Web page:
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stepping into this very slowly, that percentage, which is over a long. period time. the market being at 64 million tons has been projected to grow by all the big players for quite some time for maybe -- on the forecastedthey 4%, but maybe it is more like 1%, 1.5%. if you look at the capacity increases, once we started a on we are less than 1%. a small fraction of the total market. our first year production, which will be next year before casting right now to produce about 446,000 tons out of one plant and under 30,000 tons from another, is all dependent upon our mining the scenes to feed the new mills, and that will 2025.ver time to 2024,
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you mentioned it. it takes a long time to get there with these kind of mine s. the point being that -- guy: what is your relative production compared with your peer group? if prices continue to come down and one would assume demand is going up and supply is going up as well, at some point, you will see those in caching each other out. but can you guys produce at a significantly lower level than your peer group? clark: we have charted what everybody says they are producing at and what their tots are and what it takes get themselves to market. we have a little bit of advantage over most of them. one, because we have probably some of the highest grade at the the best grades out of canada, which are in the area. we have that kind of grade or better. but we have an advantage because the black sean in
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to deep water which gives us an advantage, so besides that, their cost of operations in russia are less than canadians were the european cost, so the competitor is -- if you look at the chart of who thoseeapest is it is folks. we can compete against them because they will be cheaper in getting ourselves to market. at the lower end, we are going to be competitive. itt: i just wonder, clark -- don't want to put you on the spot or have you end up in a you went to college at austin, the capital of freedom, what is it like doing business in russia, especially right now in putin's russia? clark: well, politics aside, working in russia is not a
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problem at all. i find the people are very much like americans or canadians, very friendly. there is no issues here from a personal basis or business basis. all right. it is just very interesting and because of the relationship between, or even the alleged relationship, between the u.s. and russia. i'm sure on a business level, there is none of that. clark, thanks so much for joining us. the pictures look amazing. the business does look very exciting. clark bailey, head of the mining division at eurochem, coming to us from our moscow office. up next, we are going to talk about the cooling off of coal power. the german mining, green party shows a willingness to compromise on climate policy as german coalition talks continue. we will have the latest from berlin. this is bloomberg. ♪
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matt: welcome back to the open. i am matt miller in berlin. coalition talks leave preliminary coalition talks. i wonder what the state of these talks is right now, because i did hear christian lender say he is not afraid of holding a new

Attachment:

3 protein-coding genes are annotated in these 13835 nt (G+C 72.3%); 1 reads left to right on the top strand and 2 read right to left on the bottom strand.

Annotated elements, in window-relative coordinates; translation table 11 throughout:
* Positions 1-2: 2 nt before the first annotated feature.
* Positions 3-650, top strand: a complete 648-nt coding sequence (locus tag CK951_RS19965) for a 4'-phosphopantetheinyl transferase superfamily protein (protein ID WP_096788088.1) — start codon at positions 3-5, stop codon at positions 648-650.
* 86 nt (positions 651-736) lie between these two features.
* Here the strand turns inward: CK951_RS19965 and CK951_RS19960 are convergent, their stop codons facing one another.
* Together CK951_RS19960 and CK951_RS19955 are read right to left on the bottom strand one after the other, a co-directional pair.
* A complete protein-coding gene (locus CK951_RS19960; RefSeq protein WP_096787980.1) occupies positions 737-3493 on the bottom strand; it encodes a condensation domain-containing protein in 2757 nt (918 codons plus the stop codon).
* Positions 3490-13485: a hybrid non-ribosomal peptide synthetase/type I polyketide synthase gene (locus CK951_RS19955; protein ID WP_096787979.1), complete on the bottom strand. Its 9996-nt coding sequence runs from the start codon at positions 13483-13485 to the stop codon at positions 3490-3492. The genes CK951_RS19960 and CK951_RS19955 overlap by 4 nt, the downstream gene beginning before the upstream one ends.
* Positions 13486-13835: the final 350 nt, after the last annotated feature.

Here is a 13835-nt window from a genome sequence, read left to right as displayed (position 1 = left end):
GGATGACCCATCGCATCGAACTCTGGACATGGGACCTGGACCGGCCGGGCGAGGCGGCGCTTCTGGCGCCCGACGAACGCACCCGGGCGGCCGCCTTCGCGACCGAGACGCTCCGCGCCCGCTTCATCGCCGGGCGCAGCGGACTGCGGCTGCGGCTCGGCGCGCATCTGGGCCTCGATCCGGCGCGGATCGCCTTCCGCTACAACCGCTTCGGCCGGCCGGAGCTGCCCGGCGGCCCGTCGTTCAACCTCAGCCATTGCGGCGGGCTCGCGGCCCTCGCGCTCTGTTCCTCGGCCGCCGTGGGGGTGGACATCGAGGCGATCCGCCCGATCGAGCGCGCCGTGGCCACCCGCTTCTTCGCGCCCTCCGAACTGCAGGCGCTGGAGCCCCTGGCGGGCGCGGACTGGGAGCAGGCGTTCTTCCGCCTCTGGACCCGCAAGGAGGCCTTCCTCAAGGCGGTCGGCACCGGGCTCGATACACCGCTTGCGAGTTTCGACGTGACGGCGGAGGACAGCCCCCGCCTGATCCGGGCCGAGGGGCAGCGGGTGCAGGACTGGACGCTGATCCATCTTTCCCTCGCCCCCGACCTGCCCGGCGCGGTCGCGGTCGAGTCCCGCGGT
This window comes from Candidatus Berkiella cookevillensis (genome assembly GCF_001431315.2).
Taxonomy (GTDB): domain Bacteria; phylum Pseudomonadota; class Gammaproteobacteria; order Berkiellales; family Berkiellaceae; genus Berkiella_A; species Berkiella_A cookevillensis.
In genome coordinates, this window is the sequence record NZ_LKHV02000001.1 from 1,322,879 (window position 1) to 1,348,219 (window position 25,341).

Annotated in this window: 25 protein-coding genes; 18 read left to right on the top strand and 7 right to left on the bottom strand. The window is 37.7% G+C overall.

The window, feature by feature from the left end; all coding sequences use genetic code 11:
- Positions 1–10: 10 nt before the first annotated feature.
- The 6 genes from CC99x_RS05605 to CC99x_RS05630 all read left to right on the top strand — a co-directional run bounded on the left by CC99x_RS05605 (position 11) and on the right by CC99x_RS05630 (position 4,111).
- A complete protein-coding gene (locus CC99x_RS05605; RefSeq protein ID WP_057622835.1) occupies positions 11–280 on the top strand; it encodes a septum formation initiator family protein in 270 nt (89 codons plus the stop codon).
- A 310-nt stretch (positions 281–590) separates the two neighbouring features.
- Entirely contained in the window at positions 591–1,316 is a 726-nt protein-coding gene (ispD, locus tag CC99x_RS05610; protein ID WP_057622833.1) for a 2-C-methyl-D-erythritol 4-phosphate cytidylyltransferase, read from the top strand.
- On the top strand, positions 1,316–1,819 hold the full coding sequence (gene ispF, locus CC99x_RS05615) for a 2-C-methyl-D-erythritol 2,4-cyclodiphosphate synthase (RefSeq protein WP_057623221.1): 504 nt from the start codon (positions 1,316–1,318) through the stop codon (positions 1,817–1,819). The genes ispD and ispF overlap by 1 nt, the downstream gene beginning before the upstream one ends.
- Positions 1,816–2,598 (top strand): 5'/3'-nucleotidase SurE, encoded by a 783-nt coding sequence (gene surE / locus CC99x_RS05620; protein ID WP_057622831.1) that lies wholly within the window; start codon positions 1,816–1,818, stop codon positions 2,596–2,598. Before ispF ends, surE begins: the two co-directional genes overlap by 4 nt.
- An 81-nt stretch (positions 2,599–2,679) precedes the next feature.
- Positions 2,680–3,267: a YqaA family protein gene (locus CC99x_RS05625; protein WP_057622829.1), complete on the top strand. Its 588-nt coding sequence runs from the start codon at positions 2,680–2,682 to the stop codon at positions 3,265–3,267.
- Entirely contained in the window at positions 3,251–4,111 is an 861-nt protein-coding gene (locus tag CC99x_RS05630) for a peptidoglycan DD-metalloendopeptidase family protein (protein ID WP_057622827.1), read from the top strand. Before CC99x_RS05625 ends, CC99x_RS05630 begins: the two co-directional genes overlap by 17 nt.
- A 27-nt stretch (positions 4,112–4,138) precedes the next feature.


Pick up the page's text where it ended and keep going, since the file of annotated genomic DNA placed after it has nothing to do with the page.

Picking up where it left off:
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election. the greens appear to be willing to give new ground. where do things stand? >> they are in the middle of preliminary talks right now, and if you look at any negotiations, especially negotiations as complicated as you have now, there is all kinds of weitioning in terms of are not afraid of new elections or willing to give up demand on this. we heard from the greens who gave up their demand to end coal-firepower, and these are hardline been made on the campaign. it is a way of saying we are going to soft and a certain -- soften a certain demand and we want something in return. guy: who is going to be the german finance minister? patrick: don't know. that is a question financial markets are asking, right? patrick: the official coalition
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talks start probably at the end of this month. they want to wrap it up by the end of the year. german politics, if you stop bringing these questions up, who is going to be finance minister? the answer is that they fill these spots at the end of the negotiation. the assumption is that you may get free democrats in the finance ministry, but that is pure speculation. if they give the liberals, the market liberals, the free democrats thomas something big, they might relent on their claims of ministry. matt: they might want the foreign ministry position. obviously, we are so early in negotiations. we heard they could last until christmas, and some people have said january or february. we will be talking to you a lot more throughout the next few weeks and months. german donahue covers politics for a spirit up next,
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it is "surveillance" with francine lacqua and tom keene. up next for me and guy is bloomberg radio. listen to london dab digital. this is bloomberg. ♪
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francine: the trump tour arrives in china. wilbur ross amounts $9 million worth of deals, but will this impede progress with north korea? senate republicans delay tax cuts. what they will look like and when we will get them. the brexit breakdown. wall street sounds a warning as theresa may loses another top minister. the morning. this is "bloomberg surveillance" and i'm francine lacqua in london. we are speaking to portugal's finance minister,